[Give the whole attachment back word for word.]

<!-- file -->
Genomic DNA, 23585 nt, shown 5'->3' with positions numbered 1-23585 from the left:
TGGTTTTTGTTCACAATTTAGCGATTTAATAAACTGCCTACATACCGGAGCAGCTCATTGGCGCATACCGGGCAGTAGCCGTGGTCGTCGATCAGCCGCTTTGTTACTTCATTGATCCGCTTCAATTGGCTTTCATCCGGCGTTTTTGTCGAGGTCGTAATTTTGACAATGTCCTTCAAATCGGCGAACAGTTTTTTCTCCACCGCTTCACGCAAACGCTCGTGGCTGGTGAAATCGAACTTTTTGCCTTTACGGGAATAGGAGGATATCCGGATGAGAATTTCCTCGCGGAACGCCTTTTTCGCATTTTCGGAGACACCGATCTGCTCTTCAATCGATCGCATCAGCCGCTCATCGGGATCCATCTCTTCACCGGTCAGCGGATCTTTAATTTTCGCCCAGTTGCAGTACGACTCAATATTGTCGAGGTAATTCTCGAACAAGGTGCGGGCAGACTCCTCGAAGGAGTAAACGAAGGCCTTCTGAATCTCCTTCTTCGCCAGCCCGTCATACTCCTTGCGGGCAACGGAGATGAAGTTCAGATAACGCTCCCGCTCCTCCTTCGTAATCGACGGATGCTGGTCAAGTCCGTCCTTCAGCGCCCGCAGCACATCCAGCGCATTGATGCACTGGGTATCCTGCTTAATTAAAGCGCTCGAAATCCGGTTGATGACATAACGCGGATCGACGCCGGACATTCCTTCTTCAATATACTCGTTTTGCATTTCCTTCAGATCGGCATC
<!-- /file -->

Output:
Genomic DNA, 23585 nt, shown 5'->3' with positions numbered 1-23585 from the left:
TGGTTTTTGTTCACAATTTAGCGATTTAATAAACTGCCTACATACCGGAGCAGCTCATTGGCGCATACCGGGCAGTAGCCGTGGTCGTCGATCAGCCGCTTTGTTACTTCATTGATCCGCTTCAATTGGCTTTCATCCGGCGTTTTTGTCGAGGTCGTAATTTTGACAATGTCCTTCAAATCGGCGAACAGTTTTTTCTCCACCGCTTCACGCAAACGCTCGTGGCTGGTGAAATCGAACTTTTTGCCTTTACGGGAATAGGAGGATATCCGGATGAGAATTTCCTCGCGGAACGCCTTTTTCGCATTTTCGGAGACACCGATCTGCTCTTCAATCGATCGCATCAGCCGCTCATCGGGATCCATCTCTTCACCGGTCAGCGGATCTTTAATTTTCGCCCAGTTGCAGTACGACTCAATATTGTCGAGGTAATTCTCGAACAAGGTGCGGGCAGACTCCTCGAAGGAGTAAACGAAGGCCTTCTGAATCTCCTTCTTCGCCAGCCCGTCATACTCCTTGCGGGCAACGGAGATGAAGTTCAGATAACGCTCCCGCTCCTCCTTCGTAATCGACGGATGCTGGTCAAGTCCGTCCTTCAGCGCCCGCAGCACATCCAGCGCATTGATGCACTGGGTATCCTGCTTAATTAAAGCGCTCGAAATCCGGTTGATGACATAACGCGGATCGACGCCGGACATTCCTTCTTCAATATACTCGTTTTGCATTTCCTTCAGATCGGCATC